History of the Navy Museum
The need for a Naval Museum grew with the increasing number of donations to the Navy by families of ex-navalmen during the early 1970s. In 1974 the Commodore Auckland, J.F. McKenzie, directed the Commanding Officer of HMNZS PHILOMEL to make a surplus room available for use as a Museum and the institution was born. The Museum was opened to naval personnel for 1 hour on Tuesdays and Thursdays and by arrangement for groups visiting the Naval Base. The Museum’s policy was to display items of naval interest with the aim of creating and maintaining a permanent record of the history and development of the RNZN. Advice was sought from the Auckland War Memorial Museum with respect to basic conservation and display techniques.
The Navy Museum at Spring Street
By 1981 the Chief of Naval Staff, Rear Admiral K.M. Saull, believed there should be a proper museum for the Navy. A modest building on the edge of the Naval Base was chosen. The Museum moved to Spring Street and was officially opened by Rear Admiral K.M. Saull on the 5th May 1982.
Almost immediately after the re-opening more room was needed. Public contributions, coupled with some fundraising enabled a modest extension to be built, which was opened in December 1989. In May 1988 the Trust Board of the Royal New Zealand Navy Museum was established and the role of the Museum was amended to: “To be an educational and recreational facility that presents to the RNZN and the public in general, the naval influence on the history of New Zealand.” In May 2010, 28 years after it opened, the Navy Museum at Spring Street closed the doors to the public for the final time. For the next five months, exhibition designers, installers and Navy Museum staff prepared for Open Day at Torpedo Bay, 9th October 2010.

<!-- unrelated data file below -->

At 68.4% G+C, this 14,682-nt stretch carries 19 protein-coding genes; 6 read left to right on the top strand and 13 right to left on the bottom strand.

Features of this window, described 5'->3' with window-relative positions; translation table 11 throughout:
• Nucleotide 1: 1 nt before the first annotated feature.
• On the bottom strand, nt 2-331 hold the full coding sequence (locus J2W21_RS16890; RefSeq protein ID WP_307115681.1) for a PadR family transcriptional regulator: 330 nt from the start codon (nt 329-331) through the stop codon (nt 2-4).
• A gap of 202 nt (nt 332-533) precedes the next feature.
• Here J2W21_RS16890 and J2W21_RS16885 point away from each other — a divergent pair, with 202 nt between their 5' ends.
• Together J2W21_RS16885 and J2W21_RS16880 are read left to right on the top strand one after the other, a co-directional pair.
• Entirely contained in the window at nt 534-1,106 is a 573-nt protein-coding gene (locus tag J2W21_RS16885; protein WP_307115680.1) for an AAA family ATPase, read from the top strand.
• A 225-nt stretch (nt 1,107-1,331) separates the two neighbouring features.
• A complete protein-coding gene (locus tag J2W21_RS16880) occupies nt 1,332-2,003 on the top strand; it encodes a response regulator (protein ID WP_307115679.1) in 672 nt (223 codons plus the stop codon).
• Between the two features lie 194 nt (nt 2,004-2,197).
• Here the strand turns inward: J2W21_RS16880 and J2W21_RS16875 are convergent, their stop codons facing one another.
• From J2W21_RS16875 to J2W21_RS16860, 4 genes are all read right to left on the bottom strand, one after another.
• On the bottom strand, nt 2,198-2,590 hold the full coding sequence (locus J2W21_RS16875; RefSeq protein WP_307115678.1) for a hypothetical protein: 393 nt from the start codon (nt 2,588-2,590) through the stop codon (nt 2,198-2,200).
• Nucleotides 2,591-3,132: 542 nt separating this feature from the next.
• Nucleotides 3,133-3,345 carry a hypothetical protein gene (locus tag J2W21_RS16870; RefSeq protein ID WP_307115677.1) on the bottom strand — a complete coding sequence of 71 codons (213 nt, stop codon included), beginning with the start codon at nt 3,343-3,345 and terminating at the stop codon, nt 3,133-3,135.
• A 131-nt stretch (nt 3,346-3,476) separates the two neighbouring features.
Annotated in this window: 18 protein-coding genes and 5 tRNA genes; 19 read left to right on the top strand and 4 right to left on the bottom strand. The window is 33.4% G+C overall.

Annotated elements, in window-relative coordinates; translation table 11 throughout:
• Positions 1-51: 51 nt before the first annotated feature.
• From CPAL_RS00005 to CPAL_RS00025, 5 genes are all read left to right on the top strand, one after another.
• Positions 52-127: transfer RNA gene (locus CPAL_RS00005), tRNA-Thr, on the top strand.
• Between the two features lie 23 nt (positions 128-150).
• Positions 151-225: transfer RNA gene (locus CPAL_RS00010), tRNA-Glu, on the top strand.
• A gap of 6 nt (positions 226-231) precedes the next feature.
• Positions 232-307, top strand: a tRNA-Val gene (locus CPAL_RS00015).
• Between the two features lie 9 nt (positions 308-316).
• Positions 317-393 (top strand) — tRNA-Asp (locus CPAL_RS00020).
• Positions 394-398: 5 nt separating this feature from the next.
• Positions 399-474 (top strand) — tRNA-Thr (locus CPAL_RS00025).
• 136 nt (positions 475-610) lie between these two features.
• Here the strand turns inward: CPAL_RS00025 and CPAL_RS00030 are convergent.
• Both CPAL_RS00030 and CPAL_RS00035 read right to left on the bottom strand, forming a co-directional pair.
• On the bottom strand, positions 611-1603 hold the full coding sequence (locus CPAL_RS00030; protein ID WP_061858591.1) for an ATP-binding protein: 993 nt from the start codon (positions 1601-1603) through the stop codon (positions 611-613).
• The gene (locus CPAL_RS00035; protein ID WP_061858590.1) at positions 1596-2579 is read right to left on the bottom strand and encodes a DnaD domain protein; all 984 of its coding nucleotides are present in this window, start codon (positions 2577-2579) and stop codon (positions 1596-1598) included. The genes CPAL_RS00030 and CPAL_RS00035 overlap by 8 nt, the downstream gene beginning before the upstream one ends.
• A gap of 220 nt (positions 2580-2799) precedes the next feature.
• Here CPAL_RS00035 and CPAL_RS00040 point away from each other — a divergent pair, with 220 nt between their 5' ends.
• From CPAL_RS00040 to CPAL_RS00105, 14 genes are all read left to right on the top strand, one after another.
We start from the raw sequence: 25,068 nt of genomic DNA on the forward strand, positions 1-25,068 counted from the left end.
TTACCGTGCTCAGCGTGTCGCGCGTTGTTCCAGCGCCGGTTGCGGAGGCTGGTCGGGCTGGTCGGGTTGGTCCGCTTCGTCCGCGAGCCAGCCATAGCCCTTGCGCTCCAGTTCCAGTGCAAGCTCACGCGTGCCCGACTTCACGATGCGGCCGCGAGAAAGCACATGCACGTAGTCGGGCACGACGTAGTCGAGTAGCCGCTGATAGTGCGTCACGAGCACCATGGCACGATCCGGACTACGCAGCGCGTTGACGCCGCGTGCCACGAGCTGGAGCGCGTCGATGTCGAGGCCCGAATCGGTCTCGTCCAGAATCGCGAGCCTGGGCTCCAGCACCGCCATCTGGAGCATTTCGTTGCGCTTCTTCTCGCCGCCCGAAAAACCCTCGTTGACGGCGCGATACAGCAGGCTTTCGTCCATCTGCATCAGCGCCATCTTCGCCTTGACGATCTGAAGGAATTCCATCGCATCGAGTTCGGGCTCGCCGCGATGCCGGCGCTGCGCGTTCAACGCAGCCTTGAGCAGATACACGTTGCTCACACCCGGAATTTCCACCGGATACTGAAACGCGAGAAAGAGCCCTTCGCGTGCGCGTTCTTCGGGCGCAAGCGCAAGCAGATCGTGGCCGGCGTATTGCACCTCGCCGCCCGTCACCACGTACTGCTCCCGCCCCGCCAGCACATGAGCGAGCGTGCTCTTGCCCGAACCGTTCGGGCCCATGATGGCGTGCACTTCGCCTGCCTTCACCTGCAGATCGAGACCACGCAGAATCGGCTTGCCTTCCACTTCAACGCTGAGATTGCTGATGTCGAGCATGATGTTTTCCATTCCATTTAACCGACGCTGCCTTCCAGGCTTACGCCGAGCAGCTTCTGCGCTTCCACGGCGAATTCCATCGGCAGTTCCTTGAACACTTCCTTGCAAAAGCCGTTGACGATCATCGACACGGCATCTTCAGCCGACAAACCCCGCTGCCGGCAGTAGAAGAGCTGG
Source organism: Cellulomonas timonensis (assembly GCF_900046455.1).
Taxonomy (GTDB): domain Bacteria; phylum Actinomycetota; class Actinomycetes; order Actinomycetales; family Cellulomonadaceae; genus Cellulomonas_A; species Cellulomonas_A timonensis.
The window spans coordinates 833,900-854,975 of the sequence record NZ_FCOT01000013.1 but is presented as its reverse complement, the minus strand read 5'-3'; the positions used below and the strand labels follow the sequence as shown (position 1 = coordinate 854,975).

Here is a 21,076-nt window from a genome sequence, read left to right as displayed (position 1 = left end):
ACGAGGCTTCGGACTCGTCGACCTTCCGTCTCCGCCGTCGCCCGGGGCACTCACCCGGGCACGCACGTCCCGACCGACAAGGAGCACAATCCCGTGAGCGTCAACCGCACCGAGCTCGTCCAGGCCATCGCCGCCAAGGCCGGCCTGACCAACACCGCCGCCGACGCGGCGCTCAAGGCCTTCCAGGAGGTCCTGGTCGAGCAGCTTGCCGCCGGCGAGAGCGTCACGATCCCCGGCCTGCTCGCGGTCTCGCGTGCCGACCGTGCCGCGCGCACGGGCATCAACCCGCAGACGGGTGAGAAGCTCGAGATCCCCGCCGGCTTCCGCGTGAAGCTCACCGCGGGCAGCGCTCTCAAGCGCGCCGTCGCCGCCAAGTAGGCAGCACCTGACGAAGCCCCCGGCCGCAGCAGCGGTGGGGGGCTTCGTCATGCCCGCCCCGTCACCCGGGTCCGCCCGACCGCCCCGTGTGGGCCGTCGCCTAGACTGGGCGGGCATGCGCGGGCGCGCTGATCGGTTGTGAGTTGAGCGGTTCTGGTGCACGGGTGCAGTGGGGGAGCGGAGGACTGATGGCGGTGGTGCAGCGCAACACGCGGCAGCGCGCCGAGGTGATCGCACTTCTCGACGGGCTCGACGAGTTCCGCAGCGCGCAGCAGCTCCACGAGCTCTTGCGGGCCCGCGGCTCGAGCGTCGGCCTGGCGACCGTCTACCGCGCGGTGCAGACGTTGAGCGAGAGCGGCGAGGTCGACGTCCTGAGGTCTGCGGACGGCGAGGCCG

Torpedo Bay Navy Museum
Torpedo Bay, on the shores of the Waitemata Harbour in Devonport, is now the home of the Navy Museum. Torpedo Bay itself is a site of exceptional significance, having been a key part of Auckland’s early defence system as well as having been continuously occupied by New Zealand military forces since 1880. Torpedo Bay is the most substantial and intact 19th century mining base to survive in New Zealand. Having relocated to Torpedo Bay in 2009, the Navy Museum is the newest chapter to the site’s extraordinary heritage, with the original 1896 buildings redeveloped to accommodate the Museum’s exhibitions and visitors.